But even as talk of possible impeachment is ramping up in Washington, Democrats running in competitive districts, in the Philadelphia area and elsewhere, are avoiding that controversial word.

Party leaders see an opening to brand Trump and his Republican allies in Congress as corrupt, but they are wary of overreaching and possibly alienating voters in swing districts with an explicit appeal to removing the president from office.

To take control of the U.S. House, Democrats need a net gain of nearly two dozen seats. Some of the most competitive are in the Philadelphia metropolitan area.

Some in the party's progressive base are demanding bolder action. Liberal billionaire Tom Steyer, who has spent tens of millions of dollars on an effort to impeach Trump, has reserved more advertising time in light of Tuesday's news. "We're going to do everything we can to make impeachment an issue in this campaign," said Kevin Mack, lead strategist for the Steyer group Need to Impeach.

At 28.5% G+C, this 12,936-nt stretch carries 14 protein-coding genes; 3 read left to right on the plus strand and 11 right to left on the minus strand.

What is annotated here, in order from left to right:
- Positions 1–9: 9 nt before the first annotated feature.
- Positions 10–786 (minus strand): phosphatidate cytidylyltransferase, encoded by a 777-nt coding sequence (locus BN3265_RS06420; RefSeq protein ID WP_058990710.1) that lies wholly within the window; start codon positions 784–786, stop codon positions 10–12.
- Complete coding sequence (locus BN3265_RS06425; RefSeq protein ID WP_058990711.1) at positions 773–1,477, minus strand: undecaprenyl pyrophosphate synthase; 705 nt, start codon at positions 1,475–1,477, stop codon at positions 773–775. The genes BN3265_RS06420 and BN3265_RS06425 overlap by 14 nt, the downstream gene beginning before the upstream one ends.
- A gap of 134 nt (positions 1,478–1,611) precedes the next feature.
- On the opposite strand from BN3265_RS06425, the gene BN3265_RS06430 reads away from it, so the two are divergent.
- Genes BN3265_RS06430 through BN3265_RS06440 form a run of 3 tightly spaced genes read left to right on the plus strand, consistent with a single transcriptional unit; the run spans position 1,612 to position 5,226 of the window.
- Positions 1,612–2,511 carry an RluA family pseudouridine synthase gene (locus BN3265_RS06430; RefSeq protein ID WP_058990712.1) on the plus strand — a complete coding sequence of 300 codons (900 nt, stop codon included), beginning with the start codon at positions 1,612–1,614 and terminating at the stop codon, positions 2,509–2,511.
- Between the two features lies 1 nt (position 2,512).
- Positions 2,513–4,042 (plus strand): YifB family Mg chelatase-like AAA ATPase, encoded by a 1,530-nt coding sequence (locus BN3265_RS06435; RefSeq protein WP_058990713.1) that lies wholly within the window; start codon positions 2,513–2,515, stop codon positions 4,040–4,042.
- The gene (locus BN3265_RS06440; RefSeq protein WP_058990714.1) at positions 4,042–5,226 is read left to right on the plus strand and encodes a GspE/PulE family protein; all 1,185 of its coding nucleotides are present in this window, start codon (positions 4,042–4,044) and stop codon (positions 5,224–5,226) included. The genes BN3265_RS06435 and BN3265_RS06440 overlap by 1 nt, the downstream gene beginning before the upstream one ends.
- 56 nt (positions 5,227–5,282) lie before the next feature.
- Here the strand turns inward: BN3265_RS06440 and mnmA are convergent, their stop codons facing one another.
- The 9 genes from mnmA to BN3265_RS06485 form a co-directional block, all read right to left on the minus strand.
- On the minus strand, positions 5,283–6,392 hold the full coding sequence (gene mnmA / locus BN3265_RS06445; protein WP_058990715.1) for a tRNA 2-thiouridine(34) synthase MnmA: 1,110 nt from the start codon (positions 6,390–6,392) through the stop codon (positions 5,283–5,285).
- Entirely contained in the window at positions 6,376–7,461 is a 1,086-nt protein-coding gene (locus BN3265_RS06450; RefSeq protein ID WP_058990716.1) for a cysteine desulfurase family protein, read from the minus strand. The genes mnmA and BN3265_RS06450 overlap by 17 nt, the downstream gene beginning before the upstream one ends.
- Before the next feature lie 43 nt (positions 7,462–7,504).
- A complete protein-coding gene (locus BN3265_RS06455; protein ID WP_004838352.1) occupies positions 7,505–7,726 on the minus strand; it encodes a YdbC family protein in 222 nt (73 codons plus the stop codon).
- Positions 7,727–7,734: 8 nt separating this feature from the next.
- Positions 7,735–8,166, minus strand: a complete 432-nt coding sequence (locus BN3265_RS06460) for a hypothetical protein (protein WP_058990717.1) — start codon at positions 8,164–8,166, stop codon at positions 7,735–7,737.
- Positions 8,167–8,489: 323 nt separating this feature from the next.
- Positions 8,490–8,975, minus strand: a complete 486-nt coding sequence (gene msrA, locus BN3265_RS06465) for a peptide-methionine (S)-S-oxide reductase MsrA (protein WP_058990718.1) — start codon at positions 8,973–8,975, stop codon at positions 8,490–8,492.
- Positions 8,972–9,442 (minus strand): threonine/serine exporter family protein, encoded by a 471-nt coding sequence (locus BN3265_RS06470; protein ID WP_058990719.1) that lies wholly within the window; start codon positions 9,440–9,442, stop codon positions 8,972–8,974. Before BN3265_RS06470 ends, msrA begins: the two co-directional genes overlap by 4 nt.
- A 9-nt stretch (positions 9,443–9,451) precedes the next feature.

Kim, a former adviser to President Barack Obama who's running against GOP Rep. Tom MacArthur in New Jersey's Third District, "supports protecting" special counsel Robert Mueller's investigation, a spokesperson said in response to questions about impeachment.

"Once we see the result of the Special Counsel's report, then we can discuss appropriate next steps," spokesperson Forrest Rilling said.

A spokesperson for Wild, who is running against Republican Marty Nothstein for an open seat in Pennsylvania's Seventh District, an area  previously represented by Republican Charlie Dent, didn't respond to a request for comment.